First aid for poison ivy and poison oak

If immediate exposure is treated within 10 minutes, treat the area with rubbing alcohol then flush with clear waters (no soap). To be careful to remove all of the resin from poison ivy and poison oak from clothing, remove it and take a shower with soap and water. Finally, treat all clothing and shoes with the same rubbing alcohol and soap and water routine. In place of rubbing alcohol pharmacies and camping stores do sometimes carry products which are specifically designed for exposure to resin. These are labeled as Zanfel, Ivy Cleanse Towelettes and Tecnu Extreme Poison Ivy Scrub. These have been very effective in removing the resin from the skin.

If children happened to be playing with toys, wash these too. Make certain any place resin could have transferred to is cleaned after treating the skin.

The resin from these plants can enter the skin very fast. If the initial 10 minutes have passed make sure you thoroughly wash the skin with soap and water. Try to treat it as soon as possible within at least 30 minutes of exposure to minimize the effects of the resin.

When washing skin to remove the oils, don’t forget under fingernails. Sweating or being overheated can make the itching from exposure worse. Keep skin as cool as possible. Put cool compresses on the skin where the rash has affected it.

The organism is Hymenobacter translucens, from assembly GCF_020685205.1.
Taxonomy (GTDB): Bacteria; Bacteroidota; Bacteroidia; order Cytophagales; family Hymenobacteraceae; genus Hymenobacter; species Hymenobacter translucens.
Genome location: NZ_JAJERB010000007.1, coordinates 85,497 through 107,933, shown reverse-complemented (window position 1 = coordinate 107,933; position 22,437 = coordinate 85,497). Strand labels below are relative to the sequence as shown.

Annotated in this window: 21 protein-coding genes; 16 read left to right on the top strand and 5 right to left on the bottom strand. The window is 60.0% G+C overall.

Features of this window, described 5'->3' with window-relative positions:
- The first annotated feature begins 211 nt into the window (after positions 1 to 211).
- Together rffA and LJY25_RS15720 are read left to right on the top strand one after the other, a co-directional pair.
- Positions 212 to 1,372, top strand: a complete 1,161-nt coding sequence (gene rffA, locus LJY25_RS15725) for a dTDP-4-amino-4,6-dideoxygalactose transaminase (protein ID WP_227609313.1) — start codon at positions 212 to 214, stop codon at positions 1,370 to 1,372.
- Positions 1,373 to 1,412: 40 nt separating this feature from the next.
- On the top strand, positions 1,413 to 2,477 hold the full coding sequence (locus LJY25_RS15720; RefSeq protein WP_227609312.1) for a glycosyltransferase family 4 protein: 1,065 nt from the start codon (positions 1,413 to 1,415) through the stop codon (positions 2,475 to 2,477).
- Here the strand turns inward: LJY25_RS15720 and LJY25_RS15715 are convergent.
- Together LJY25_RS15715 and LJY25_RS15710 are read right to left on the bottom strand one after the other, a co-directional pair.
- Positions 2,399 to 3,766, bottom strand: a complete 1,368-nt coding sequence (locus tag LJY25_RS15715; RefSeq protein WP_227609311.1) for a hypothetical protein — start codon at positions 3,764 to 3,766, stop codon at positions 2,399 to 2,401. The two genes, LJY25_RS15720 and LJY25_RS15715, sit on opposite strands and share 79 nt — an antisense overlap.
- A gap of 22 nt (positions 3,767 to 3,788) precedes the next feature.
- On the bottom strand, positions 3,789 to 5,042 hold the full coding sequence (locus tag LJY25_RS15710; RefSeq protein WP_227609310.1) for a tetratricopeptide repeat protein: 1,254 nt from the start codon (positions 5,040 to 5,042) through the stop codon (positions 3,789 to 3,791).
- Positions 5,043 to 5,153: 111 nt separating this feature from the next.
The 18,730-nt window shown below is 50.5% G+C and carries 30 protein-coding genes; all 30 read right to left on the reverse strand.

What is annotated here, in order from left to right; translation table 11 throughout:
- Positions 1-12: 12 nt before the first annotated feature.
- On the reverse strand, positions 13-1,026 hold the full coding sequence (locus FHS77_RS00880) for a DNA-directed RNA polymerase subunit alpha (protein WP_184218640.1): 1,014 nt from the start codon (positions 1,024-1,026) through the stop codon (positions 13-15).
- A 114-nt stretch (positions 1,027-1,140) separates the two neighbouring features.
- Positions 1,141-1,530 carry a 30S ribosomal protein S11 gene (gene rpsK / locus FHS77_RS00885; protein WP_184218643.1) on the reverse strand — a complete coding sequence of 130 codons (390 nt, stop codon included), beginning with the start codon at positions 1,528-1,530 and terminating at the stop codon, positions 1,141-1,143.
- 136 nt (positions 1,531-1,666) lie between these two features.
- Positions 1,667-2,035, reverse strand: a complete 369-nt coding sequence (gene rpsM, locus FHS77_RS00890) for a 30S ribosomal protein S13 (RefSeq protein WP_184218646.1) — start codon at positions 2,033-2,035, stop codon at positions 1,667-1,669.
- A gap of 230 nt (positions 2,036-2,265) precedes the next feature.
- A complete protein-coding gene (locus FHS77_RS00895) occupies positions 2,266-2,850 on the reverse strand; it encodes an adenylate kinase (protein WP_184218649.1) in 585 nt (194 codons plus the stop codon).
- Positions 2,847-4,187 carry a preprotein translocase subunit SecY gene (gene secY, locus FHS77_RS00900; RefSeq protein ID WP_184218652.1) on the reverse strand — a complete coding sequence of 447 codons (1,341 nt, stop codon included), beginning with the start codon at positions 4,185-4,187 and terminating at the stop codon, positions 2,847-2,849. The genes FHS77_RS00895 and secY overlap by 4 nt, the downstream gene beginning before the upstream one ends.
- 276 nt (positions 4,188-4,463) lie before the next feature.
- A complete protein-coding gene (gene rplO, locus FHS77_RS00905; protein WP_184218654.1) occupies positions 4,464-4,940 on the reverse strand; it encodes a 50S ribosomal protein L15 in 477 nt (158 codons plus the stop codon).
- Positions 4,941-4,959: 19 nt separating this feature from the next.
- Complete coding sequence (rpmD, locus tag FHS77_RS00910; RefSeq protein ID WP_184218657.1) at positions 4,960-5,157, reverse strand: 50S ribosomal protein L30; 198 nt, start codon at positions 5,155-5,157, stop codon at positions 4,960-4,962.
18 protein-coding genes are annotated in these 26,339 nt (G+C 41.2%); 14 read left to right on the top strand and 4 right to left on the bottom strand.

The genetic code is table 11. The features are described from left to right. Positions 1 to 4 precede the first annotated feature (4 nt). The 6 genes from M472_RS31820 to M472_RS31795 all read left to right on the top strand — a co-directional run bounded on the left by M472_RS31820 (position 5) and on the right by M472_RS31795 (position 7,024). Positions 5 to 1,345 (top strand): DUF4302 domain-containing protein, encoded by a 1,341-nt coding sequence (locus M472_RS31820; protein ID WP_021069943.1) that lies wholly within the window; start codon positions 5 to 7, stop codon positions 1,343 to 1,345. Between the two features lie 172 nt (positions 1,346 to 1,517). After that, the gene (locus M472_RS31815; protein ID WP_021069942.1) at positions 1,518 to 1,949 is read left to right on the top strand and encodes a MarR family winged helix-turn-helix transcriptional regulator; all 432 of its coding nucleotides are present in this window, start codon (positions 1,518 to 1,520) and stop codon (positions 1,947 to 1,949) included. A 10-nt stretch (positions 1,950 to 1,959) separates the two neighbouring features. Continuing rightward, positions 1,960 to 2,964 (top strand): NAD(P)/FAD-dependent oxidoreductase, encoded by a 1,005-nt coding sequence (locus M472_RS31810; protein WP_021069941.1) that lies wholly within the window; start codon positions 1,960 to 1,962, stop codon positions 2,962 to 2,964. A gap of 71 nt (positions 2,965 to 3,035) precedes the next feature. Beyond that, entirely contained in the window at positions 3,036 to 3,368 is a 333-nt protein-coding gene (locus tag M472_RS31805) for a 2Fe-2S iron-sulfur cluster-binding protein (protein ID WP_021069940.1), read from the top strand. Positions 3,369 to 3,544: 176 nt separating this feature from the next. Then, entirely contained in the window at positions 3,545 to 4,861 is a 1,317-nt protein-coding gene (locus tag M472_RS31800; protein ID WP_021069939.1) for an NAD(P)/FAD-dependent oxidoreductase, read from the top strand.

The itching is typically the worst part of the rash for children. It is easy to tell them to rub and not scratch, but anything you can do to help is appreciated by your little patients.

The itching and blistering from the rash can be treated with hydrocortisone cream and calamine lotion. The itching can also be treated with Benadryl or similar antihistamine. Taking a bath in oatmeal products which can be found at most pharmacies will really sooth itchy skin and Aluminum acetate helps dry out the rash and decrease itching.

When a doctor should be called for your children

There are times when first aid at home doesn’t do the trick and a physician may need to be called for your child. Some reactions to the plants can be severe enough to be life threatening.

Some doctors will prescribe injected steroids for children with severe cases of exposure to poison ivy and poison oak. This can be seen when the rash is in the face or around the genital area. Resin that has started to produce a poison ivy or poison oak rash on the face or genitals should be an immediate red flag to contact a doctor.

A poison ivy or poison oak rash that has any signs of infection should definitely be seen by a physician.

Calling 911 or visiting an emergency room is called for when a severe allergic reaction occurs with swelling which can result in difficulty breathing or exposure to the smoke of a burning poison ivy or poison oak plant. Severe uncontrollable itching or a rash in the face also will result in an emergency room visit for the children.

There are some people that have a natural immunity to these plants. Though, the majority of us will find we develop an allergic reaction whenever we have a skin contact with poison ivy or poison oak. Don’t discover by accident whether or not you or your children have a natural immunity to poison ivy or poison oak. It’s a great idea to learn to recognize the plant and avoid it. If you are unable to avoid it and if for some reason you come into contact with poison ivy or poison oak there are ways to treat the irritating affects. 

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Comments (2)

Excellent article. Poison Ivy and Poison Oak info is helpful for all. Voted.

Peter Curtis

Good article for parents.